“The people supported the government and the government supported the corporations,” and they did it “with the people’s money.” So why did the people submit to this extortion? “Workers and farmers voted on synthetic or sham issues in corrupt elections that yielded oligarchy . . . not representative government.” Why did the people allow themselves to be defrauded? One answer is the “politics of distraction.” In the North, Republicans waved the bloody shirt; in the South, Democrats played the race card. (In 1898, they discovered the greatest distraction of them all—the overseas enemy, the imperial adventure.) A second answer is corruption. Elections were so dishonest that the only thing that gave them any validity was that the corruption was bipartisan. Voters were bribed to vote one way or intimidated not to vote at all. Ballot boxes were stuffed; others were poured into a river. At the end of the process stood Boss Tweed, who famously said, “the ballots make no result. The counters make the result.” Once elected, politicians often succumbed to the temptations of office (free railroad passes, generous “retainers,” corporate stock). When they did not, they were overruled by the “imperial judiciary,” ready in the name of free enterprise and the Constitution to block reform. Beatty justly sums up the federal court’s legacy: “railroads untaxed, monopolies protected, unions broken, farmers extorted, blacks segregated.” Neither mass protest movements nor third-party insurgencies could break through the two-party system, with its winner-take-all results, while politicians proved “adept at co-optation, at calming the waters, at proposing snake-oil solutions to real problems.”
“Gilded age politics induces pertinent despair about democracy.” It seems almost an understatement. Beatty talks of “the paradox of democracy,” how “the forms of democracy—parties, candidates, platforms, primaries, elections, choice—confer agreement on injustices,” legitimate nondemocratic results, and induce a sense of fatalism and resignation among the mass of voters. “We can’t rebel, we have the vote” is how Beatty describes the psychology of the disaffected. Could it be that the vote is the greatest opiate of them all?
Most of those who voted Republican, or who fought in the war, were betrayed in one way or another by the party. Laborers were promised “protection” and higher wages, but they got the opposite. The Northern farmer was promised a “home market” but ended up with lower commodity prices, higher taxes, and extortionate railroad rates. Free homesteads beckoned, but they were as delusive as the saying that rain followed the plow.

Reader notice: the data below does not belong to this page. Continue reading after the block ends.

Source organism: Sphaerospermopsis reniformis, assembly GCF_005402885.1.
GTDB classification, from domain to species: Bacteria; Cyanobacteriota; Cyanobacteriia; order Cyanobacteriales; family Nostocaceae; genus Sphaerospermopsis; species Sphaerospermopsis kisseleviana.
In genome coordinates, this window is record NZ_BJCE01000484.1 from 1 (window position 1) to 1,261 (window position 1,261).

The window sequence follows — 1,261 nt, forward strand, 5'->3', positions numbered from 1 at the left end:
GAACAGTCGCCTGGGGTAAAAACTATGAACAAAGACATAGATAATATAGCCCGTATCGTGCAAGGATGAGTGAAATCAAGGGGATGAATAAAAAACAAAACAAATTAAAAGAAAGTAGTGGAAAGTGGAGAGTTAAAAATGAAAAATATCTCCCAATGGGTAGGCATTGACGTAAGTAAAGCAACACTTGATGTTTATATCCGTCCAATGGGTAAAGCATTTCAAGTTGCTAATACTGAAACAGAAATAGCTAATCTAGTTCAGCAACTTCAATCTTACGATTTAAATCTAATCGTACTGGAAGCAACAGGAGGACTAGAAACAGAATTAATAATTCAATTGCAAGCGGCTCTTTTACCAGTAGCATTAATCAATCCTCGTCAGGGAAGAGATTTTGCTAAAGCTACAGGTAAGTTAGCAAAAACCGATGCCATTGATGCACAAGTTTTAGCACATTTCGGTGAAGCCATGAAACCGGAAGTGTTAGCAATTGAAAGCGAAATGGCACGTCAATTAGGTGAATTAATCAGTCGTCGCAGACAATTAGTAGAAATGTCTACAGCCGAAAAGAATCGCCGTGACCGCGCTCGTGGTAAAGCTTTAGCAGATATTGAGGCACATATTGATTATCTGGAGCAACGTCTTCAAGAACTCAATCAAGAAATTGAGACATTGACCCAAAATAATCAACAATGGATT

“Before 1890, two-thirds of all homesteads failed.” Likewise the freedmen: After they had served their purpose, they were thrown overboard. What Beatty cannot see is that these betrayals were predictable, given the real object of pre-war Republican politics, which was the winning of office and its rich spoils; that antislavery, abolitionism, and Reconstruction would never have been had they not served the political, military, and economic aims of the party and its key constituency—aggregated capital.
The most powerful and enduring American myth is not exceptionalism but regeneration through violence (see the work of Richard Slotkin), Lincoln’s “new birth of freedom” and “Operation Iraqi Freedom” being only two expressions of this myth. Yet an ancient truth has it that violence begets violence. Beatty rightly deplores the horrendous violence that wracked all parts of postbellum America, but the myth of redemptive war keeps him from seeing that it was the natural and predictable outcome of a civil conflict that killed over 600,000 and laid waste an entire region. Violence once sanctified is hard to contain. And neither victor nor vanquished is likely to learn the virtues of pacifism.
There is yet another parallel between the Gilded Age and our own time: market fundamentalism. However religious or democratic the country boasts of being, “money-making is our magician’s serpent, remaining sole master of the field” (Whitman’s Vistas). It determines everything. During the Great Railroad Strike of 1877, Henry Ward Beecher gave his infamous “bread and water sermon,” arguing that railroad workers should be content with their wages, as they were set not by men but by the market. Henry Demarest Lloyd, the muckraking journalist and author of Wealth Against Commonwealth (1894), pointedly asked if you could “do anything with your fellow man provided you do it in the market?”
Isn’t it time to substitute the rule of reason, and Christian ethics, for that of money?
[Age of Betrayal: The Triumph of Money in America, 1865-1900, by Jack Beatty (New York: Alfred A. Knopf) 483 pp., $30.00]